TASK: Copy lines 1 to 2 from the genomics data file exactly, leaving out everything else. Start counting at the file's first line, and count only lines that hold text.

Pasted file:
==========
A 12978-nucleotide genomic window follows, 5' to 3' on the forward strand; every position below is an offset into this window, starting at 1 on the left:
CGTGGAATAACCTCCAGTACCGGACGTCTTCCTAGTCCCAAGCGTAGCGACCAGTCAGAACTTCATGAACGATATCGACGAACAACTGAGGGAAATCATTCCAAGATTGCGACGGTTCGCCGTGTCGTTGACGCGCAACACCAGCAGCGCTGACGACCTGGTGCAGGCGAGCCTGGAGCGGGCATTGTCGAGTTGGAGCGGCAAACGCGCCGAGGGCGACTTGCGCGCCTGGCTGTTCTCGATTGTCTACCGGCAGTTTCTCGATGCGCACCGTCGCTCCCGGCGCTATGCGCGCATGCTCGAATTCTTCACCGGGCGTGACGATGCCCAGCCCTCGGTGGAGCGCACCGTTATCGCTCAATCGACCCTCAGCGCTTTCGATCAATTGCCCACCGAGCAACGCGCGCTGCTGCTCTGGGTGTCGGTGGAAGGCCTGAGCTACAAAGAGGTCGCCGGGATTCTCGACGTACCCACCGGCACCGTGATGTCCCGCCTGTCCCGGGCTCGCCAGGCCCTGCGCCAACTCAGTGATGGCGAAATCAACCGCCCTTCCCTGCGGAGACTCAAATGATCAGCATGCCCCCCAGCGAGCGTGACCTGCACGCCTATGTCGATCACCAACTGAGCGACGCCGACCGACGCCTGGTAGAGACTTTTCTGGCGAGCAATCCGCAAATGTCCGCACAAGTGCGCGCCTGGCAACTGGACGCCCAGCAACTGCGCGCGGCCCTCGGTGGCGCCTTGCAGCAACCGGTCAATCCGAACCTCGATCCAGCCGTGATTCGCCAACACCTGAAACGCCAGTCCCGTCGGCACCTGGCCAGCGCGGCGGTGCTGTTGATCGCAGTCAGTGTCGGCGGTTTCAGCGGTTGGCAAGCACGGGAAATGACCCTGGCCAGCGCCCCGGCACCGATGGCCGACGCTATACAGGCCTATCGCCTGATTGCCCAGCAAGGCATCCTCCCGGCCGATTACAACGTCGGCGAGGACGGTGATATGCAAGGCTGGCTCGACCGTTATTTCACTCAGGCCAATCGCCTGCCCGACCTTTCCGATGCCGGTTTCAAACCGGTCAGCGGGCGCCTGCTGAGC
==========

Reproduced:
A 12978-nucleotide genomic window follows, 5' to 3' on the forward strand; every position below is an offset into this window, starting at 1 on the left:
CGTGGAATAACCTCCAGTACCGGACGTCTTCCTAGTCCCAAGCGTAGCGACCAGTCAGAACTTCATGAACGATATCGACGAACAACTGAGGGAAATCATTCCAAGATTGCGACGGTTCGCCGTGTCGTTGACGCGCAACACCAGCAGCGCTGACGACCTGGTGCAGGCGAGCCTGGAGCGGGCATTGTCGAGTTGGAGCGGCAAACGCGCCGAGGGCGACTTGCGCGCCTGGCTGTTCTCGATTGTCTACCGGCAGTTTCTCGATGCGCACCGTCGCTCCCGGCGCTATGCGCGCATGCTCGAATTCTTCACCGGGCGTGACGATGCCCAGCCCTCGGTGGAGCGCACCGTTATCGCTCAATCGACCCTCAGCGCTTTCGATCAATTGCCCACCGAGCAACGCGCGCTGCTGCTCTGGGTGTCGGTGGAAGGCCTGAGCTACAAAGAGGTCGCCGGGATTCTCGACGTACCCACCGGCACCGTGATGTCCCGCCTGTCCCGGGCTCGCCAGGCCCTGCGCCAACTCAGTGATGGCGAAATCAACCGCCCTTCCCTGCGGAGACTCAAATGATCAGCATGCCCCCCAGCGAGCGTGACCTGCACGCCTATGTCGATCACCAACTGAGCGACGCCGACCGACGCCTGGTAGAGACTTTTCTGGCGAGCAATCCGCAAATGTCCGCACAAGTGCGCGCCTGGCAACTGGACGCCCAGCAACTGCGCGCGGCCCTCGGTGGCGCCTTGCAGCAACCGGTCAATCCGAACCTCGATCCAGCCGTGATTCGCCAACACCTGAAACGCCAGTCCCGTCGGCACCTGGCCAGCGCGGCGGTGCTGTTGATCGCAGTCAGTGTCGGCGGTTTCAGCGGTTGGCAAGCACGGGAAATGACCCTGGCCAGCGCCCCGGCACCGATGGCCGACGCTATACAGGCCTATCGCCTGATTGCCCAGCAAGGCATCCTCCCGGCCGATTACAACGTCGGCGAGGACGGTGATATGCAAGGCTGGCTCGACCGTTATTTCACTCAGGCCAATCGCCTGCCCGACCTTTCCGATGCCGGTTTCAAACCGGTCAGCGGGCGCCTGCTGAGC